All are welcome to participate, the more the merrier.

(as you can see, some of us have way too much time on our hands. ;- )


Possible Direction for S5 AtS--Spoilers through Home -- Arethusa, 13:43:53 06/07/03 Sat

(I didn't get to read the thread on S5 Angel and Spike's possible role in it before archiving, but wanted to add a few thought to the discussion. Please excuse any redundancy.)

It's possible that Angel, like Buffy, is on a spiiritual journey, but with a differrent aim. Buffy's mission was to grow up. Angel's mission is to reintegrate himself into humanity. Rather than seeing Shanshu as a shiny prize for good behavior, it's possible that his entire journey is the Shanshu-the process of becoming human again.

I always wanted to be a prince, Angel tells Cordelia, and it's one of his greatest flaws-the need to prove his worth to the rest of the world, which leads him to set himself apart from the rest of humanity. Prince, Champion, favorite of The Powers That Be, Executive/Boss-Angel needs the affirmation that a title bestows. Angel chose to become a vampire because he wanted to elevate himself above and beyond humans. His journey on AtS has been a process of reconnecting to the world-to truly become human by rejoining mankind.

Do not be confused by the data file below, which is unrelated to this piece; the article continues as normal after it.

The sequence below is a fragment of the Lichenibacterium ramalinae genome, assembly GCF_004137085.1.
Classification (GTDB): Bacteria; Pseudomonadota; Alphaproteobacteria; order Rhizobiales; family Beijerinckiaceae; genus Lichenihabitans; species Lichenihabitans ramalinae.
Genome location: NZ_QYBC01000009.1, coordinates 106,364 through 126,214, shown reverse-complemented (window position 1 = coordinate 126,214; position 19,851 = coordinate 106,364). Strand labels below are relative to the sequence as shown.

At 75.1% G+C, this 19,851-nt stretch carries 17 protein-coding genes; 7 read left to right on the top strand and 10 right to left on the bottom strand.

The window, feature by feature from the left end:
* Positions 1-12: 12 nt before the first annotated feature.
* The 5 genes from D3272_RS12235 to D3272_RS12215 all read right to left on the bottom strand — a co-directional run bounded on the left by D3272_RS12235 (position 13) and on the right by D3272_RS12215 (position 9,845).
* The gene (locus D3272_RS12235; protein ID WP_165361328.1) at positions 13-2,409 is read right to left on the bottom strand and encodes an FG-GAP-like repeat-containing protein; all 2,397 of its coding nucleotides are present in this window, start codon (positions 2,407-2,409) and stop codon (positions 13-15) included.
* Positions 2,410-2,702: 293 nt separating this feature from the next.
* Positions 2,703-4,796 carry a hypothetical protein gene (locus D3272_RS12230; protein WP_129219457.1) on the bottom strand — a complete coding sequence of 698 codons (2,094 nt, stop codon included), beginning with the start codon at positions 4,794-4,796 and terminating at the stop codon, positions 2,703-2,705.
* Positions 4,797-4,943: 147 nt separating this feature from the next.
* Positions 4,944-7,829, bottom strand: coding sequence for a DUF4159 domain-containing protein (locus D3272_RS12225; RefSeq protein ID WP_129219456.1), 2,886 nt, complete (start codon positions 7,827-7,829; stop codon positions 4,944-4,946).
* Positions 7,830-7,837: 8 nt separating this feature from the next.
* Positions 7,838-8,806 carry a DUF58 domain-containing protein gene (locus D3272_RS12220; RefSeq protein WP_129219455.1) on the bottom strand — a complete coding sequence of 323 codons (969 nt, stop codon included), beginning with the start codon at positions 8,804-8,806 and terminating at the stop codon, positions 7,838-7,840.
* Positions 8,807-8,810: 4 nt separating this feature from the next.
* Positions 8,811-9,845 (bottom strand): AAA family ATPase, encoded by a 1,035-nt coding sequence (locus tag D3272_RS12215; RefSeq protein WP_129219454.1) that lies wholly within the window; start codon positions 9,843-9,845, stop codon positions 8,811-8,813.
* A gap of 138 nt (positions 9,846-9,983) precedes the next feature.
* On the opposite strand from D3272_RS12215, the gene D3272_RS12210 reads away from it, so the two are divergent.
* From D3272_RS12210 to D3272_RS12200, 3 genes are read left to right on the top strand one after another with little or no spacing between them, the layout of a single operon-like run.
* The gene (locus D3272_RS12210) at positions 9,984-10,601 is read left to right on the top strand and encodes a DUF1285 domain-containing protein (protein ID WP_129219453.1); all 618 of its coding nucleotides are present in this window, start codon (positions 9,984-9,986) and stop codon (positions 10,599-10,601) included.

Through the first four years of AtS Angel began living amoung humans again, creating a family and becoming involved with the outside world. But he was still an outsider. He was a private detective with no license and an underground business. He had little contact with the outside world beyond AI. Gradually he gained coworkers, friends, family. They become part of each others' lives, and Angel gradually started to see himself as human as well as vampire, to the point that Jasmine exasperatedly reminds him that he's not human. He has now aligned himself with humanity instead of The Powers That Be. And now he has a whole new set of challenges to face-how to live with humans as one of them.

Angel is offered W&H, and takes it to help his son. His challenges, ME said, will include learning how to participate in the world as one of its integrated members, no longer an outsider. And one of his greatest challenges will be how to keep from being corrupted by his desire to be one of the elite intead of just another man(pire). Lilah called him Charlie of the Chocolate Factory because in that movie (and to a lesser degree in the book), the cildren were corrupted by their various flaws- greed, selfishness, arrogance, and willfullness. A small band of social droupouts are now the bosses and no doubt will have the same problems that any geek would have after his or her hobby becomes a multi-million dollar enterprise.